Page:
The effects of drug abuse in secondary schools: the case of Ijara and Garissa districts of North Eastern province, Kenya
Kisaka, Joseph Namisi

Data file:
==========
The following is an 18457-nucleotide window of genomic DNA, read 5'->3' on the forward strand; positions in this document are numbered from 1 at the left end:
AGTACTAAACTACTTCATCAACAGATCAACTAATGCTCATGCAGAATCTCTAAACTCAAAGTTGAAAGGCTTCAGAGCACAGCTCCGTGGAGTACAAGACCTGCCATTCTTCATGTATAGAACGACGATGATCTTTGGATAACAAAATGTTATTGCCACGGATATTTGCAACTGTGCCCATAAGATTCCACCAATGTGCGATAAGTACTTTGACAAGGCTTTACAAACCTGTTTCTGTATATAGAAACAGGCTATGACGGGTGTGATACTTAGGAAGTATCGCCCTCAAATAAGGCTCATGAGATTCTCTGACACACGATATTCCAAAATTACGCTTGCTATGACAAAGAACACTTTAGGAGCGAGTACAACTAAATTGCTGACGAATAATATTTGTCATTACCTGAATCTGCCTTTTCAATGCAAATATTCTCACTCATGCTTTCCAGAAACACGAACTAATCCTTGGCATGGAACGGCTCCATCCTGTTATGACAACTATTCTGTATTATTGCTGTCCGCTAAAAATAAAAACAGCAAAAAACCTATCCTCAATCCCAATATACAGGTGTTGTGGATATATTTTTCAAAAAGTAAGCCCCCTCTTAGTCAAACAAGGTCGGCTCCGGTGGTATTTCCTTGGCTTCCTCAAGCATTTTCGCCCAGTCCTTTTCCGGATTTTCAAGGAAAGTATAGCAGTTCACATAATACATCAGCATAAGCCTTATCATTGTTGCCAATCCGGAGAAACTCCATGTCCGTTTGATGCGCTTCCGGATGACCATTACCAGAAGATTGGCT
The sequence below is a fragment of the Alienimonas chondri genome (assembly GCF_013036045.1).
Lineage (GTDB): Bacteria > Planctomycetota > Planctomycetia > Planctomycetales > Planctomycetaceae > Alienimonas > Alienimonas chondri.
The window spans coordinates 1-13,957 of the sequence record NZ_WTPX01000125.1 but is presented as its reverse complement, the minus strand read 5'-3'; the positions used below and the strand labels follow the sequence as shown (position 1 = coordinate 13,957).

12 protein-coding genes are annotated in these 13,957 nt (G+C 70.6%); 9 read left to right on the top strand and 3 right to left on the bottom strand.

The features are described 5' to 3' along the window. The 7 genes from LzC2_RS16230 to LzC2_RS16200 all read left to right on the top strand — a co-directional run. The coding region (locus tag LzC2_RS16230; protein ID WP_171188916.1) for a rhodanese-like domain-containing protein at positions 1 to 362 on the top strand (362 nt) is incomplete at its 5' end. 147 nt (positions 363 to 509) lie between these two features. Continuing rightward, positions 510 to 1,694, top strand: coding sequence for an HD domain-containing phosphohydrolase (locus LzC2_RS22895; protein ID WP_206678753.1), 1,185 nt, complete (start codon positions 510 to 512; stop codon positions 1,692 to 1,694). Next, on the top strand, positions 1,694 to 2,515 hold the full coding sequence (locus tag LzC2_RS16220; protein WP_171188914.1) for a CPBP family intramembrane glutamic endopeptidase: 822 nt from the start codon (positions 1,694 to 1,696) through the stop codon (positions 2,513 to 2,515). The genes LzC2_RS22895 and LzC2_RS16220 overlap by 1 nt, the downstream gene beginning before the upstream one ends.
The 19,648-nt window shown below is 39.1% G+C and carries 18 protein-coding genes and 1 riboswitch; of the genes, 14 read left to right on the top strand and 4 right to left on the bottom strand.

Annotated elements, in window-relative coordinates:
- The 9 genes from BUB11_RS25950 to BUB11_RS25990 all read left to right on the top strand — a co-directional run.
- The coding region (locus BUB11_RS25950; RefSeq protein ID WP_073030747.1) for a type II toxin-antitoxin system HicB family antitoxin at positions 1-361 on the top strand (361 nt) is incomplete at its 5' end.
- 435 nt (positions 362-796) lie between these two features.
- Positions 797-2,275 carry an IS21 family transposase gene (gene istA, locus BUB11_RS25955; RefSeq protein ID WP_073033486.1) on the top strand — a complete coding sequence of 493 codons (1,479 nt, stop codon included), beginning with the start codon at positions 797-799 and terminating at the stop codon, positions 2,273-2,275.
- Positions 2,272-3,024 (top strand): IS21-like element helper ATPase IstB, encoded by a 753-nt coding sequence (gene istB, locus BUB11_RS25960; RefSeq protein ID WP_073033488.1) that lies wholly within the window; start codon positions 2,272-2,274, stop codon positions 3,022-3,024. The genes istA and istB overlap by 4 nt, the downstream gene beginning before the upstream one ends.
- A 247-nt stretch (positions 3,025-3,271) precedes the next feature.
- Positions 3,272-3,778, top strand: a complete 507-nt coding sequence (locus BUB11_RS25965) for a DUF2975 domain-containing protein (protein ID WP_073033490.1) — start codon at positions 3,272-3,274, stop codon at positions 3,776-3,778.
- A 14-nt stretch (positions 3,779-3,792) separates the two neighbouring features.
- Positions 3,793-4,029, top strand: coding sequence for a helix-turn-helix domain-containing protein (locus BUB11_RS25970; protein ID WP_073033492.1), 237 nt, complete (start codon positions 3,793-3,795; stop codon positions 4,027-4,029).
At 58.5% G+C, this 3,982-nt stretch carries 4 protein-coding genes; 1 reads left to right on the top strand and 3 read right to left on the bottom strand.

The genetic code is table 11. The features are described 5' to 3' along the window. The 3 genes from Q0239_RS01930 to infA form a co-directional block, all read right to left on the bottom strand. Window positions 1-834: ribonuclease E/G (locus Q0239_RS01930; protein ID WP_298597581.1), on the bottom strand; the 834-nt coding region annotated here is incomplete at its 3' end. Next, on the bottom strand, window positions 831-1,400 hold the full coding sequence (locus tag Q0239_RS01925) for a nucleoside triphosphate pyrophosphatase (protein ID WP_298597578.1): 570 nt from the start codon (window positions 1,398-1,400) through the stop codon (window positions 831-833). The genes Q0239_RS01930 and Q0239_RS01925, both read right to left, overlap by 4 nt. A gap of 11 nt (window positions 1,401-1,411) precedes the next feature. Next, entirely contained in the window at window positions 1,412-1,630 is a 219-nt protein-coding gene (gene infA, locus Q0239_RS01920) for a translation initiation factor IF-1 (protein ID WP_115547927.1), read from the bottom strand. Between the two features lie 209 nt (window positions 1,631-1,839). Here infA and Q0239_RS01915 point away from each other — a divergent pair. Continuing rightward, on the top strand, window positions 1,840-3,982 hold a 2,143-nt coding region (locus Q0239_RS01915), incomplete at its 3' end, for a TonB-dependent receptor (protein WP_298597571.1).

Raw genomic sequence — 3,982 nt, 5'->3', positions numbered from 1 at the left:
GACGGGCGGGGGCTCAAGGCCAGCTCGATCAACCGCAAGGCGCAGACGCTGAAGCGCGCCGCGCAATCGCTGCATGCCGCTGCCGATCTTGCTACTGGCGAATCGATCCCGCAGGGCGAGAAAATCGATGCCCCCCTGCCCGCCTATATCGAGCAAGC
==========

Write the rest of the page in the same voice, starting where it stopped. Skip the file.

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This thesis investigated the effect of drug abuse in secondary schools in Garissa andljara districts of North Eastern Province, Kenya. The research problem emanatedfrom the concern that drug abuse has remained a serious habit in Kenyan schools despiteefforts put in place to reduce it by various stakeholders such as the government, parents,teachers, and religious leaders. This problem of drug abuse may be responsible for variousadverse effects on students like the deterioration in academic performance in a numberof schools and the indiscipline cases in form of school strikes. The problem of the effectsof drug abuse by students in schools in Garissa and Ijara districts was not known sinceno such study had ever been done there. Therefore, this study focused on the objectivesof finding out the sources and types of drugs abused by students in schools, causesand the effects of drug abuse on the students, schools, and the local community. Otherobjectives were to find out the factors contributing to failure to contain drug abuse and thepossible solutions to minimize drug abuse in the two districts of study. The study samplewas 13 headteachers, 104 teachers, and 780 students. The information was elicited by26th Postgraduate Seminar Abstracts. June, 2013.use of questionnaires, interviews and focused group discussions. Quantitative data wasanalyzed through simple statistics while qualitative data by thematic analysis. The findingsestablished that abused drugs were mainly khat, cigarettes, and marijuana. Sources of thesedrugs were drug peddlers, their peers, touts, school workers, and shopkeepers at the localmarkets. The study found that students abused drugs due to peer pressure, stress, lax schooladministration, easy availability of drugs, ignorance of their harmful effects and lack ofproper guidance from their parents and teachers. The effects of drug abuse on studentsthemselves included poor performance, absenteeism, addiction to drugs, truancy anddropping out of school. The schools experienced indiscipline cases since students brokeall the school rules and regulations at will. In addition, drug abusers were rude to teachersas well as their fellow students and also stole school or student property. Furthermore, thestudents stole from or robbed community members, showing them lack of respect, andeven fought with community members. In conclusion, urgent measures should be put inplace in order to save the students from the dangers of drug abuse. Otherwise students are likely to be wasted if such measures are not put in place. Some of the recommendationsinclude stepping up the school awareness campaigns against the vice of drug abuse as wellas strengthening the department of guidance and counselling in schools.
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